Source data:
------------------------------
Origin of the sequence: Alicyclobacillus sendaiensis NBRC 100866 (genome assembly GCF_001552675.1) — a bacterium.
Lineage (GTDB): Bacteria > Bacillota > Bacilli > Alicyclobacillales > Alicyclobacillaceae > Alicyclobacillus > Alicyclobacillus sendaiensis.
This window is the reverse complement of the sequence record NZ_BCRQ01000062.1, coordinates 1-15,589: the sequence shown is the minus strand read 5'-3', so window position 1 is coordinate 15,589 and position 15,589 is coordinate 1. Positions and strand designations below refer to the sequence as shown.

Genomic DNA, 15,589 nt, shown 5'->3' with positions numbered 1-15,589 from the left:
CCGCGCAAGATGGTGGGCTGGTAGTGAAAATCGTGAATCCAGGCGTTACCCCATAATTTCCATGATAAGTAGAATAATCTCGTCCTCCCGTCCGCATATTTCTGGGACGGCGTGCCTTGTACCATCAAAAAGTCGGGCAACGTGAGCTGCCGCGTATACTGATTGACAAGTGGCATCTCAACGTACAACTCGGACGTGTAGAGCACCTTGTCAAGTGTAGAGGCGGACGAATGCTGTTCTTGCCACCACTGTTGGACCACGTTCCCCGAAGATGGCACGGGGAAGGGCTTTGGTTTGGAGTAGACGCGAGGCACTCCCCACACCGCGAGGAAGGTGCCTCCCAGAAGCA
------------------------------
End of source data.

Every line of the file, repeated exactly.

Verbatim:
Origin of the sequence: Alicyclobacillus sendaiensis NBRC 100866 (genome assembly GCF_001552675.1) — a bacterium.
Lineage (GTDB): Bacteria > Bacillota > Bacilli > Alicyclobacillales > Alicyclobacillaceae > Alicyclobacillus > Alicyclobacillus sendaiensis.
This window is the reverse complement of the sequence record NZ_BCRQ01000062.1, coordinates 1-15,589: the sequence shown is the minus strand read 5'-3', so window position 1 is coordinate 15,589 and position 15,589 is coordinate 1. Positions and strand designations below refer to the sequence as shown.

Genomic DNA, 15,589 nt, shown 5'->3' with positions numbered 1-15,589 from the left:
CCGCGCAAGATGGTGGGCTGGTAGTGAAAATCGTGAATCCAGGCGTTACCCCATAATTTCCATGATAAGTAGAATAATCTCGTCCTCCCGTCCGCATATTTCTGGGACGGCGTGCCTTGTACCATCAAAAAGTCGGGCAACGTGAGCTGCCGCGTATACTGATTGACAAGTGGCATCTCAACGTACAACTCGGACGTGTAGAGCACCTTGTCAAGTGTAGAGGCGGACGAATGCTGTTCTTGCCACCACTGTTGGACCACGTTCCCCGAAGATGGCACGGGGAAGGGCTTTGGTTTGGAGTAGACGCGAGGCACTCCCCACACCGCGAGGAAGGTGCCTCCCAGAAGCA